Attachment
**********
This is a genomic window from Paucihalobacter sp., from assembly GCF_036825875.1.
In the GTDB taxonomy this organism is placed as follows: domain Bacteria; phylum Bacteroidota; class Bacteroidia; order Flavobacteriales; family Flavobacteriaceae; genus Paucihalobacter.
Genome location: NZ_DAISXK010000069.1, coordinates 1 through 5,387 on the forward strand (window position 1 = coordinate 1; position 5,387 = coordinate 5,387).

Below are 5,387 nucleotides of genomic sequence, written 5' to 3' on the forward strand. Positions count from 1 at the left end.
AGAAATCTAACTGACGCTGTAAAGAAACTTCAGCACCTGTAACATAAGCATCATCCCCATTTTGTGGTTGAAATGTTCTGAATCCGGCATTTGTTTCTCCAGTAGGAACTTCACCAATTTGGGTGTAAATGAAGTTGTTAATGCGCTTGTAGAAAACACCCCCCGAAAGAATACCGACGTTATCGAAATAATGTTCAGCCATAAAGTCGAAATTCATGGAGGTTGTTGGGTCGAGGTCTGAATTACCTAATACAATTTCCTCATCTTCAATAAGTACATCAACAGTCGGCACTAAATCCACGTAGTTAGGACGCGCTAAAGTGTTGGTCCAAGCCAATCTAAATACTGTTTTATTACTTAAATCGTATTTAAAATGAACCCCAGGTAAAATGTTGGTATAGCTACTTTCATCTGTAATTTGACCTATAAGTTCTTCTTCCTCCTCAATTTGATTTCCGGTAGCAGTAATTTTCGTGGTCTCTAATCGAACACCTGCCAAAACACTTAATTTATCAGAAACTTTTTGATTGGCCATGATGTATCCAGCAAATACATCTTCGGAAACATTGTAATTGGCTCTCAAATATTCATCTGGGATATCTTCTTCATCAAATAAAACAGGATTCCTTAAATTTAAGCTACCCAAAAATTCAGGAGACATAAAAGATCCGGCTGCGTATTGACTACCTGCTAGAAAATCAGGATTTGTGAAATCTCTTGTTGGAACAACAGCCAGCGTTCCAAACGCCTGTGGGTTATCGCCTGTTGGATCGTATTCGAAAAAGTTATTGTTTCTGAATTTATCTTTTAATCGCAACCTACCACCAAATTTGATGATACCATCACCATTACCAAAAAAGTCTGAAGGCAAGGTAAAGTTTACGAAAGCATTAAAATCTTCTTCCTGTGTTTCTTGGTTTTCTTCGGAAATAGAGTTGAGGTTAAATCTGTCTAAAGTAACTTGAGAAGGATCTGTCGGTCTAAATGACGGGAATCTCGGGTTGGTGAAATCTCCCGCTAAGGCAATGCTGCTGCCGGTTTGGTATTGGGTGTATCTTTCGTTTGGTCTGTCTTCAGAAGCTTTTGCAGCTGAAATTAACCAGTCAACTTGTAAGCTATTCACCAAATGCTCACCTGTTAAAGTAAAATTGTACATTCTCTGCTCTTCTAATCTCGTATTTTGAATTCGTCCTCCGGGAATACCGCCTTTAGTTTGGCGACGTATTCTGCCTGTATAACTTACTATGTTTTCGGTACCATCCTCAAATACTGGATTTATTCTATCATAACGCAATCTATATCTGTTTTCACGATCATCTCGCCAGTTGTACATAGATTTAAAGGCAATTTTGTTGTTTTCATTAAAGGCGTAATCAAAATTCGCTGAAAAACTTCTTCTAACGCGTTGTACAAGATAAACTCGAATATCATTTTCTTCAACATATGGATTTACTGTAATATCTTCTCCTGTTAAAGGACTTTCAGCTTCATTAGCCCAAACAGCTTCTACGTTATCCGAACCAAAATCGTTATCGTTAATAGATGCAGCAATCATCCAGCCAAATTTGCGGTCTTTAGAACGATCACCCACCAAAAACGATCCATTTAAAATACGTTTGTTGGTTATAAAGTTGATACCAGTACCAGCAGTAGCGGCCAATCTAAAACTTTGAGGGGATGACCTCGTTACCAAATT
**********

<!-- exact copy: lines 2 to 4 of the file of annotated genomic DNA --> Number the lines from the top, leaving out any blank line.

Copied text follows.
In the GTDB taxonomy this organism is placed as follows: domain Bacteria; phylum Bacteroidota; class Bacteroidia; order Flavobacteriales; family Flavobacteriaceae; genus Paucihalobacter.
Genome location: NZ_DAISXK010000069.1, coordinates 1 through 5,387 on the forward strand (window position 1 = coordinate 1; position 5,387 = coordinate 5,387).

Below are 5,387 nucleotides of genomic sequence, written 5' to 3' on the forward strand. Positions count from 1 at the left end.